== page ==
Learning Isn’t Linear: Desmos Final Projects

by Morika Tsujimura and Sonia von Gutfeld, Math

The last few weeks of eighth grade bring a familiar chorus every year—grumbles about the workload when summer feels so close, joyous celebrations of milestones and accomplishments and a rollercoaster of emotions as classmates reflect on their time together in anticipation of the changes high school will bring. The Desmos project is a culminating math assignment that brings out all three motifs in raucous harmony, a melding of adolescence and algebra.

Desmos is an approachable, web-based graphing program we use throughout the year. With this project, students find new, creative ways to apply this tool. First, students draw a Grace-themed design on graph paper that they then convert into equations and inequalities in order to reproduce the image on Desmos. Utilizing various types of functions learned over the year, students write equations for straight lines and curves and restrict them to the segments they need for their drawing. They also shade sections by using inequalities instead of equations. (You can view some of their projects on our Academic Excellence page.)

Anna L.’s griffin

The Desmos project is first an opportunity for the eighth graders to review the types of functions learned (linear, quadratic, and exponential). Once students start engaging with the parameters of the project, however, there are many more layers to explore. Grappling with how to generate a recognizable image on the graph often generates the “aha” moment when the abstract relationship expressed in numbers and letters suddenly makes sense in a concrete way. Manipulating slopes of lines by trial and error might be how it starts, but applying the patterns of parallel and perpendicular lines empowers students to work with greater efficiency. Though they have already studied how the terms in an equation affect the shape of its graph, sometimes it takes trying to make a curve look more like a shoulder or a piece of the Grace quatrefoil for those understandings to fully click.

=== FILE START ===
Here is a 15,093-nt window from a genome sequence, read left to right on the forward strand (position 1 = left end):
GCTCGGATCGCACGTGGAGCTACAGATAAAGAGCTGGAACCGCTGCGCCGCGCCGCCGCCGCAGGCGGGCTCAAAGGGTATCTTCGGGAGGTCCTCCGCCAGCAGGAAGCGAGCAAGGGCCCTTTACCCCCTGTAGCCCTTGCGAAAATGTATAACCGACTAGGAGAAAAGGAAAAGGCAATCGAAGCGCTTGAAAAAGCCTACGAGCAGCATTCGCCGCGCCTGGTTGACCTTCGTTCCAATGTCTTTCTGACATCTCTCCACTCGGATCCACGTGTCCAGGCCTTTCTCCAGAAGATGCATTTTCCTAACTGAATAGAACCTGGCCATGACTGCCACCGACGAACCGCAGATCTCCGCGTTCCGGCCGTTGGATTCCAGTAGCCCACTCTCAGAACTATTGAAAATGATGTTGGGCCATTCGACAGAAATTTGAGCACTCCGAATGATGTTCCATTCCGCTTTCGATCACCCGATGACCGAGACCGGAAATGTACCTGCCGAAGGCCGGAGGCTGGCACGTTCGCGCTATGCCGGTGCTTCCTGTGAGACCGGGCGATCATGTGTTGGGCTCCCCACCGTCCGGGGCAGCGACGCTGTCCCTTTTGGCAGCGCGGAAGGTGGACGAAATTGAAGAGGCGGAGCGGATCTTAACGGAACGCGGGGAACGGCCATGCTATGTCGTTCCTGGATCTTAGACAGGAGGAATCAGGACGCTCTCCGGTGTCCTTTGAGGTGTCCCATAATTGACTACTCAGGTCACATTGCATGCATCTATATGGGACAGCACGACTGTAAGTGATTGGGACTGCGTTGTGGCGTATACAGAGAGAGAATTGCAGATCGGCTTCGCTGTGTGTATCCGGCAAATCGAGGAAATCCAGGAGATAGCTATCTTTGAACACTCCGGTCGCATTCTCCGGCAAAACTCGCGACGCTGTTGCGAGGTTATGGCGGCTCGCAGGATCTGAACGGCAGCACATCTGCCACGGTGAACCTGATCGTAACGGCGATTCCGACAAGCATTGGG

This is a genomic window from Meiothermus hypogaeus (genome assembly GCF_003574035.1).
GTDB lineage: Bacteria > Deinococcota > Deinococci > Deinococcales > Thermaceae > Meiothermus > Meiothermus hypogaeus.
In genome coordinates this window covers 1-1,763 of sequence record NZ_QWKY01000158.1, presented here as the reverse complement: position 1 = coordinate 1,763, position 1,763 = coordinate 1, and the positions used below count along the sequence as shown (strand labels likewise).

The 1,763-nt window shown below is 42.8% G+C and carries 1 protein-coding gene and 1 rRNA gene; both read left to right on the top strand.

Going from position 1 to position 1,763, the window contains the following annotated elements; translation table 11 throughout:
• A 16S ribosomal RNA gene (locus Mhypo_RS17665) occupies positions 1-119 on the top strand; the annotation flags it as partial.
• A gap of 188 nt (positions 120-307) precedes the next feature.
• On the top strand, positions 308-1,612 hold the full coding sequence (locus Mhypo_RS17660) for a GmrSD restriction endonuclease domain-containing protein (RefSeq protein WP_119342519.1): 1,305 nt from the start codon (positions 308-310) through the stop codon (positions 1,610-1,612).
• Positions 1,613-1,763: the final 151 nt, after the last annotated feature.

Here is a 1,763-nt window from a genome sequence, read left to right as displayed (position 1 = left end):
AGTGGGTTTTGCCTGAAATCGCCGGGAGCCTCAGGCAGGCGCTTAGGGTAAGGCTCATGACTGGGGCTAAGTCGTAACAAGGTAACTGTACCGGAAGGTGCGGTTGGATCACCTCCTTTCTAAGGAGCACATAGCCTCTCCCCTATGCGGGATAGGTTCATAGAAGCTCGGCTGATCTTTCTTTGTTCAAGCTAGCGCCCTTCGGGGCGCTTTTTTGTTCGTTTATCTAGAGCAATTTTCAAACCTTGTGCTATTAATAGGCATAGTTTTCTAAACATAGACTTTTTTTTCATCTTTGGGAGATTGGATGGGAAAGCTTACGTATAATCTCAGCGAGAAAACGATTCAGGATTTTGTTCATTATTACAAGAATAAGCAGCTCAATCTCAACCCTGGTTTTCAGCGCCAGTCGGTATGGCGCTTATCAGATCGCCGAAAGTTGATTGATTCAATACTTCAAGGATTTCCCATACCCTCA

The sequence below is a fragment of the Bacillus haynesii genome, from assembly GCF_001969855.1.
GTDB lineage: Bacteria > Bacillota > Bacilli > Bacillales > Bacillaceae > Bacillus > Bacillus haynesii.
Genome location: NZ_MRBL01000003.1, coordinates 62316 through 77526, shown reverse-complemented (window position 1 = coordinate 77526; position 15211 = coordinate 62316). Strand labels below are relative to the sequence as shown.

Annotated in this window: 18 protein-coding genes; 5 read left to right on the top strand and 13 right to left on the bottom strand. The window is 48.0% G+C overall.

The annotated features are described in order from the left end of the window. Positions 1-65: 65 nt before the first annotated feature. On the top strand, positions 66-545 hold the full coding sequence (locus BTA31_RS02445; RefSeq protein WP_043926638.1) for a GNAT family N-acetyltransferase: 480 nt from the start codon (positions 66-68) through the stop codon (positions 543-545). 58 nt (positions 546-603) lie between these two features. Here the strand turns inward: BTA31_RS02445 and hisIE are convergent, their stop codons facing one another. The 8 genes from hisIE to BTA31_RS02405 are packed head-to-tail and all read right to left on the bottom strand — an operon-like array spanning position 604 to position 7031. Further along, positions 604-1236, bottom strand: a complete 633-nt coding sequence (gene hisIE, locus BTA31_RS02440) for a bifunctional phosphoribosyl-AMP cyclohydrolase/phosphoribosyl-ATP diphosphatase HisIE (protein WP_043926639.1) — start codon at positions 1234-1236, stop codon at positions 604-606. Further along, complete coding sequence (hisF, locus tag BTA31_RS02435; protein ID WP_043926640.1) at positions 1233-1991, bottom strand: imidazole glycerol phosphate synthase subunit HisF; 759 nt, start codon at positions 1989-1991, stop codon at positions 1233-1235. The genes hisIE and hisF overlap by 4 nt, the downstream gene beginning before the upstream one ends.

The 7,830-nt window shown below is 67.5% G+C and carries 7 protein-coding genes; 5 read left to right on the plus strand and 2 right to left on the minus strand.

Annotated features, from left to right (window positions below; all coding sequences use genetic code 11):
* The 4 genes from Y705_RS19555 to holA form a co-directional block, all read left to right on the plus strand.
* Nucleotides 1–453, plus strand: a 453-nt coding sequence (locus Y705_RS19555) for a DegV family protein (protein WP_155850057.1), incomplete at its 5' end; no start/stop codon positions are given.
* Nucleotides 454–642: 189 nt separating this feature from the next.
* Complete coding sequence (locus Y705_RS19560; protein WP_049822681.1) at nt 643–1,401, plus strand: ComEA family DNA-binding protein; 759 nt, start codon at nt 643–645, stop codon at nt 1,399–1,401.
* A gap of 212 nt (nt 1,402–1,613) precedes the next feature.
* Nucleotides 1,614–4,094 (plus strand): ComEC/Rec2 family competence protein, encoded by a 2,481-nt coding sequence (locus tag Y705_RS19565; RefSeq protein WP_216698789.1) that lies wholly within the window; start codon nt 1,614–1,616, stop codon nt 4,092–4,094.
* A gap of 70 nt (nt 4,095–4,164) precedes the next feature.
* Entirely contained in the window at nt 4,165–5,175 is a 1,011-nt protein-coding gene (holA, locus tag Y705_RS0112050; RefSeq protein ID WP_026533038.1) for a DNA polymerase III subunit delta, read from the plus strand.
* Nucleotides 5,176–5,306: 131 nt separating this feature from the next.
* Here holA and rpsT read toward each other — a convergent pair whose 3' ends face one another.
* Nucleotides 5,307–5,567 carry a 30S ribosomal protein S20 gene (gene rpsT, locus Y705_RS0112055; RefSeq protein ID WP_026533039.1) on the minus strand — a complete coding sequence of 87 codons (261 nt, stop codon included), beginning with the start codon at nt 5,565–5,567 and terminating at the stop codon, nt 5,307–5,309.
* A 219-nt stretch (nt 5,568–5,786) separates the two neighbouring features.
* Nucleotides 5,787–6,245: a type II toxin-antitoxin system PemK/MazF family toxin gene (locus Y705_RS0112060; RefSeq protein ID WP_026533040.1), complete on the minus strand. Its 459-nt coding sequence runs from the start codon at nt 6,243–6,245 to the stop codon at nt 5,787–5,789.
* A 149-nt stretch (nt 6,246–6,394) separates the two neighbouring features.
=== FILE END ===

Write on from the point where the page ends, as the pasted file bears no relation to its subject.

Nate B.’s Grace Church School logo
Jonas C.’s Grace Church

The project goes beyond reinforcing math content and allows students to hone the skills it takes to be a good student, and specifically a math student. From time management to breaking down tasks into smaller steps, to knowing when to ask for help, to sharing new knowledge with peers, all of the benefits of project-based learning come into play. In addition, the technology that allows students to see instantaneously how a line on the graph changes according to adjustments in an equation provides a low-stakes way to take risks. This is crucial to developing problem-solving skills and the courage to try new things. Many students ended up incorporating more detail than they had first imagined possible or learned and used equations beyond the requirements and, in turn, extended their mathematical understanding.

As teachers, we initially added the requirement that the drawings relate to Grace Church School in order to streamline the decision-making process and help students make personal meaning of the assignment. It has had some surprisingly sentimental outcomes, especially at the end of this singularly stressful school year. We read reflections on how their designs revealed favorite memories of early childhood, after school routines with friends, the experience of singing in the church — special connections that made Grace home. For our students to be able to express even a fraction of those emotions and their growth using a few dozen algebraic functions might be well worth the ups and downs of those final weeks of Middle School.